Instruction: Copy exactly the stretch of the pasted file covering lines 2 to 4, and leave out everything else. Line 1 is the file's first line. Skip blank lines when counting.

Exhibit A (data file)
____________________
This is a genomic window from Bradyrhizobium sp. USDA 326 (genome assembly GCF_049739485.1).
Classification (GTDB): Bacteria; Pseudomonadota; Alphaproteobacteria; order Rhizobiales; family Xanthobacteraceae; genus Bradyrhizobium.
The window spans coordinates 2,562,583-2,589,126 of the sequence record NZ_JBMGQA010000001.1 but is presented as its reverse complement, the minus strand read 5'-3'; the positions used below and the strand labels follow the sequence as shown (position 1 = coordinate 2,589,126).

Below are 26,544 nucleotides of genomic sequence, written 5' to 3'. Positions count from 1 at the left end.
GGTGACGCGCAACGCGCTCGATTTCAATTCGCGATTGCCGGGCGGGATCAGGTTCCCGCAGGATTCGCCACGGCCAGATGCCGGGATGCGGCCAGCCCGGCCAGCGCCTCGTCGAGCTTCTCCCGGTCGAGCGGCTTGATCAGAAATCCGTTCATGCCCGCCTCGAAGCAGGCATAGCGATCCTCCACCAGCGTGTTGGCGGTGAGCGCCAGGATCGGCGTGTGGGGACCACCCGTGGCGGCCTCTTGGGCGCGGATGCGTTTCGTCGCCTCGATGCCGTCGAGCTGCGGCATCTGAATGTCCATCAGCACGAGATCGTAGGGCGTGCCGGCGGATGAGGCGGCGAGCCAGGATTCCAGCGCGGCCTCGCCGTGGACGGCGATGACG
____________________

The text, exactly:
Classification (GTDB): Bacteria; Pseudomonadota; Alphaproteobacteria; order Rhizobiales; family Xanthobacteraceae; genus Bradyrhizobium.
The window spans coordinates 2,562,583-2,589,126 of the sequence record NZ_JBMGQA010000001.1 but is presented as its reverse complement, the minus strand read 5'-3'; the positions used below and the strand labels follow the sequence as shown (position 1 = coordinate 2,589,126).

Below are 26,544 nucleotides of genomic sequence, written 5' to 3'. Positions count from 1 at the left end.